Professionals from several academic and architectural workshops from Transylvania participated in the preparations of the survey. However, the field-work and the documentation itself were carried out by the art history students of the Babeş-Bolyai University Kolozsvár/Cluj-Napoca (BBTE), led by the art history professor András Kovács. In addition to the survey of the Erdővidék region, in 1999, a small group of art history students from the Eötvös Loránd University Budapest (ELTE) joined in to compile a list of church goods. In 1998-1999, the students from Kolozsvár continued the work by accessing the Upper-Nyárád river region, and then in the following years, they worked in the settlements along the Homoród river, in Lower Csík and Upper Háromszék, in which also the students of the ELTE took part. (Similar initiatives were started in the former Yugoslavia, parallel to the surveys in Transylvania, in the Vojvodina and the Mura-region. You can read more about the programme in a study by József Sebestyén in the conference volume in “Colligite Fragmenta! Protection of Cultural Heritage in Transylvania”.)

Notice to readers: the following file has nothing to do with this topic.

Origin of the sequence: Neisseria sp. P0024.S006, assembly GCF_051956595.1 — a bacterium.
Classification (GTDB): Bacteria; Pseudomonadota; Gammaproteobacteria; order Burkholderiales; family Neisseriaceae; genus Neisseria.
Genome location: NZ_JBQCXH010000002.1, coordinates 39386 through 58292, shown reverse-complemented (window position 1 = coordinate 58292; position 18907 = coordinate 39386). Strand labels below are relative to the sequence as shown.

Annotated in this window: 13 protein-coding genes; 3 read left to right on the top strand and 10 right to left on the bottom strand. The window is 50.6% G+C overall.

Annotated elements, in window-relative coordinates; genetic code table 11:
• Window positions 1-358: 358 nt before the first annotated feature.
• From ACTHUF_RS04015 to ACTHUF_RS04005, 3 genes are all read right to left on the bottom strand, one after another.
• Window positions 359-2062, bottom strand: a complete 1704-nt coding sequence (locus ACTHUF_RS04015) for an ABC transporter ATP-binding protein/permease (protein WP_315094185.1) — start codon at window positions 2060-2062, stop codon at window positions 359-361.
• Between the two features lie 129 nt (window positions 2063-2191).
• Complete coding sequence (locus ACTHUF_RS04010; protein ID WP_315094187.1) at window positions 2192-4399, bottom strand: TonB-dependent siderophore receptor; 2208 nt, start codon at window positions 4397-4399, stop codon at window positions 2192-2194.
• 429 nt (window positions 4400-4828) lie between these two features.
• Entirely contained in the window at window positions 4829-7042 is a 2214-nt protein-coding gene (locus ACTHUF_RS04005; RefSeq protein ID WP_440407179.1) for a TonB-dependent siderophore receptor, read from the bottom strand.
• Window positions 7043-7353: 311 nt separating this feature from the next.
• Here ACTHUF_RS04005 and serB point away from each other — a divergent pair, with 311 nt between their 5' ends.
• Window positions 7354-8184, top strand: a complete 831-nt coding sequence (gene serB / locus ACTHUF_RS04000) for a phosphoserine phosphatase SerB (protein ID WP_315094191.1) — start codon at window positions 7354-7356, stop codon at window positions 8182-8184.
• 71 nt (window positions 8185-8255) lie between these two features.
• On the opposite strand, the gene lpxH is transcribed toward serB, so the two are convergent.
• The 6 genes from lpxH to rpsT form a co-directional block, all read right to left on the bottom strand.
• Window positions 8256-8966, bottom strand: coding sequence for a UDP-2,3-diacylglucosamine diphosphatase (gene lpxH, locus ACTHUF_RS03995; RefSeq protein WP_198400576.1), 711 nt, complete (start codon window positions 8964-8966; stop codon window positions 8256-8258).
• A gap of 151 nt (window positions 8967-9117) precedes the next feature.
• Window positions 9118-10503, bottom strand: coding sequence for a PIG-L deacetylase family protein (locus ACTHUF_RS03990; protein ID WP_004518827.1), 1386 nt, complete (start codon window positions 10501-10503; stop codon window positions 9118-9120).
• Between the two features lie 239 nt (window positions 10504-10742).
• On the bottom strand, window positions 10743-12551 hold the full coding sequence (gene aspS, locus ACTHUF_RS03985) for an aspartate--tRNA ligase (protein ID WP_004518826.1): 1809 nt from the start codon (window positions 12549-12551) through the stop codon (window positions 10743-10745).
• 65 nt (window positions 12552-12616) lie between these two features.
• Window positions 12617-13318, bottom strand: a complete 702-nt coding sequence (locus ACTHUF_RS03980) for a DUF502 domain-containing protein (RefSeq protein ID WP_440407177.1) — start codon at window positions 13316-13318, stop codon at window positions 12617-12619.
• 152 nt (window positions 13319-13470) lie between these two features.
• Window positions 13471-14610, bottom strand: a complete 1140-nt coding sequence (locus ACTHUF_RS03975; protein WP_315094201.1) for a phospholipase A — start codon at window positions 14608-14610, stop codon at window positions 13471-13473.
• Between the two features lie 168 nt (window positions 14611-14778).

1999 – Students from the ELTE Budapest – Imola Gebauer, Dóra Mérai, Ágnes Tóvizi, Réka Várallyay – assessing property/assets in the Erdővidék region.
Photo: Imola Gebauer
The field-work was a decisive experience for the participating students. A lot of data was accumulated, but this material has still not yet arrived at the local governments, so as to include the results into their regulation plan, or to give a local protection status to the more precious buildings. The correction and the review of data sheets that were accumulated during the survey within a short time-span, but on a large territory, in many settlements, took quite a long time, since the students had not yet enough experience in describing the buildings.